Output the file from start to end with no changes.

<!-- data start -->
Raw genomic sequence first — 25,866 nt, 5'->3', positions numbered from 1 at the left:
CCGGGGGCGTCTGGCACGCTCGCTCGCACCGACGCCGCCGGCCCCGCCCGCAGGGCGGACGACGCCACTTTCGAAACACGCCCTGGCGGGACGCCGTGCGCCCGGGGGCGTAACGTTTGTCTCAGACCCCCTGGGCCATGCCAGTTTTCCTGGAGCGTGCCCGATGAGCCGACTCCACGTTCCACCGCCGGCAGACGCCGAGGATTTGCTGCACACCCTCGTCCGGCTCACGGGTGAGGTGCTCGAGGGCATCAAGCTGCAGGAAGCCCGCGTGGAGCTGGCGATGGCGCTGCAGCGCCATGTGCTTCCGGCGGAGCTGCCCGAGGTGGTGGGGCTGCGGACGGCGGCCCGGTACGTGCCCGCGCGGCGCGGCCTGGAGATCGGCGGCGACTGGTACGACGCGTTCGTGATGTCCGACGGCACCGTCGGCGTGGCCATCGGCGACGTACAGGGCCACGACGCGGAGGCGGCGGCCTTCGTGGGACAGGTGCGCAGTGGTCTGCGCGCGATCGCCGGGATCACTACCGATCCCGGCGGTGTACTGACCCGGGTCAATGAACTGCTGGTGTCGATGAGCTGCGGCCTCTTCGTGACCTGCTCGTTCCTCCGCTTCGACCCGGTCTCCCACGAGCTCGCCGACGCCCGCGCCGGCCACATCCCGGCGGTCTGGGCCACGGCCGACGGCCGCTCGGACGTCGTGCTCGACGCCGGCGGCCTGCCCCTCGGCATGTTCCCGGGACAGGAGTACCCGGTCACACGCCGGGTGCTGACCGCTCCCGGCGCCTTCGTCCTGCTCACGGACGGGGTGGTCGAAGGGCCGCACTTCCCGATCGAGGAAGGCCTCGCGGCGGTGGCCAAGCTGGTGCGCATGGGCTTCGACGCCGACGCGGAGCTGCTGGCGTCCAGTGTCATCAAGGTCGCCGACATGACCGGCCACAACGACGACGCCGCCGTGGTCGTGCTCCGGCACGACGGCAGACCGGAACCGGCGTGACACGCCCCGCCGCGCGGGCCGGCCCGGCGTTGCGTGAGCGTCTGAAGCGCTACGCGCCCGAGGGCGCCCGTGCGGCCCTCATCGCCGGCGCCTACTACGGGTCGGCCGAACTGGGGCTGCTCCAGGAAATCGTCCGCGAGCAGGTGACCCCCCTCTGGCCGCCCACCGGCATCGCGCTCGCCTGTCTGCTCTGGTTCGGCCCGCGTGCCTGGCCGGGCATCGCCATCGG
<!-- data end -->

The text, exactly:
Raw genomic sequence first — 25,866 nt, 5'->3', positions numbered from 1 at the left:
CCGGGGGCGTCTGGCACGCTCGCTCGCACCGACGCCGCCGGCCCCGCCCGCAGGGCGGACGACGCCACTTTCGAAACACGCCCTGGCGGGACGCCGTGCGCCCGGGGGCGTAACGTTTGTCTCAGACCCCCTGGGCCATGCCAGTTTTCCTGGAGCGTGCCCGATGAGCCGACTCCACGTTCCACCGCCGGCAGACGCCGAGGATTTGCTGCACACCCTCGTCCGGCTCACGGGTGAGGTGCTCGAGGGCATCAAGCTGCAGGAAGCCCGCGTGGAGCTGGCGATGGCGCTGCAGCGCCATGTGCTTCCGGCGGAGCTGCCCGAGGTGGTGGGGCTGCGGACGGCGGCCCGGTACGTGCCCGCGCGGCGCGGCCTGGAGATCGGCGGCGACTGGTACGACGCGTTCGTGATGTCCGACGGCACCGTCGGCGTGGCCATCGGCGACGTACAGGGCCACGACGCGGAGGCGGCGGCCTTCGTGGGACAGGTGCGCAGTGGTCTGCGCGCGATCGCCGGGATCACTACCGATCCCGGCGGTGTACTGACCCGGGTCAATGAACTGCTGGTGTCGATGAGCTGCGGCCTCTTCGTGACCTGCTCGTTCCTCCGCTTCGACCCGGTCTCCCACGAGCTCGCCGACGCCCGCGCCGGCCACATCCCGGCGGTCTGGGCCACGGCCGACGGCCGCTCGGACGTCGTGCTCGACGCCGGCGGCCTGCCCCTCGGCATGTTCCCGGGACAGGAGTACCCGGTCACACGCCGGGTGCTGACCGCTCCCGGCGCCTTCGTCCTGCTCACGGACGGGGTGGTCGAAGGGCCGCACTTCCCGATCGAGGAAGGCCTCGCGGCGGTGGCCAAGCTGGTGCGCATGGGCTTCGACGCCGACGCGGAGCTGCTGGCGTCCAGTGTCATCAAGGTCGCCGACATGACCGGCCACAACGACGACGCCGCCGTGGTCGTGCTCCGGCACGACGGCAGACCGGAACCGGCGTGACACGCCCCGCCGCGCGGGCCGGCCCGGCGTTGCGTGAGCGTCTGAAGCGCTACGCGCCCGAGGGCGCCCGTGCGGCCCTCATCGCCGGCGCCTACTACGGGTCGGCCGAACTGGGGCTGCTCCAGGAAATCGTCCGCGAGCAGGTGACCCCCCTCTGGCCGCCCACCGGCATCGCGCTCGCCTGTCTGCTCTGGTTCGGCCCGCGTGCCTGGCCGGGCATCGCCATCGG